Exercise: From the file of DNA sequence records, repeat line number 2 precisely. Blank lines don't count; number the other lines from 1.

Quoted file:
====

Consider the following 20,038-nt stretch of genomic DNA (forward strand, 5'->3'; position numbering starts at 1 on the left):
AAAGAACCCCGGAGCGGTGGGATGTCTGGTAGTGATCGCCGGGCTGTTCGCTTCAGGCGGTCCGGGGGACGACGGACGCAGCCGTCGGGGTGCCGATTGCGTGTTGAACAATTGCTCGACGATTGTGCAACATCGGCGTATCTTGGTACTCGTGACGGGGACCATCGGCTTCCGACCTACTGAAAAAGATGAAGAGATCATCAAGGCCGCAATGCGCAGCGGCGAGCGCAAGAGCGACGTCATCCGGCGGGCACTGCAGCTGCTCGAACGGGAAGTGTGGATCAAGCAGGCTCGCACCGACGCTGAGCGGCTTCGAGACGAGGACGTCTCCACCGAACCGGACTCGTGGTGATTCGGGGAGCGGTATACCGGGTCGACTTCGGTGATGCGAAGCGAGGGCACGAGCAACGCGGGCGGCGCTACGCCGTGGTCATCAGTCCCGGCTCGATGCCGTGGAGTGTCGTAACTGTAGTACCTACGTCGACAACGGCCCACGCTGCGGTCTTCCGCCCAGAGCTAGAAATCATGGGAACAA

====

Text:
AAAGAACCCCGGAGCGGTGGGATGTCTGGTAGTGATCGCCGGGCTGTTCGCTTCAGGCGGTCCGGGGGACGACGGACGCAGCCGTCGGGGTGCCGATTGCGTGTTGAACAATTGCTCGACGATTGTGCAACATCGGCGTATCTTGGTACTCGTGACGGGGACCATCGGCTTCCGACCTACTGAAAAAGATGAAGAGATCATCAAGGCCGCAATGCGCAGCGGCGAGCGCAAGAGCGACGTCATCCGGCGGGCACTGCAGCTGCTCGAACGGGAAGTGTGGATCAAGCAGGCTCGCACCGACGCTGAGCGGCTTCGAGACGAGGACGTCTCCACCGAACCGGACTCGTGGTGATTCGGGGAGCGGTATACCGGGTCGACTTCGGTGATGCGAAGCGAGGGCACGAGCAACGCGGGCGGCGCTACGCCGTGGTCATCAGTCCCGGCTCGATGCCGTGGAGTGTCGTAACTGTAGTACCTACGTCGACAACGGCCCACGCTGCGGTCTTCCGCCCAGAGCTAGAAATCATGGGAACAA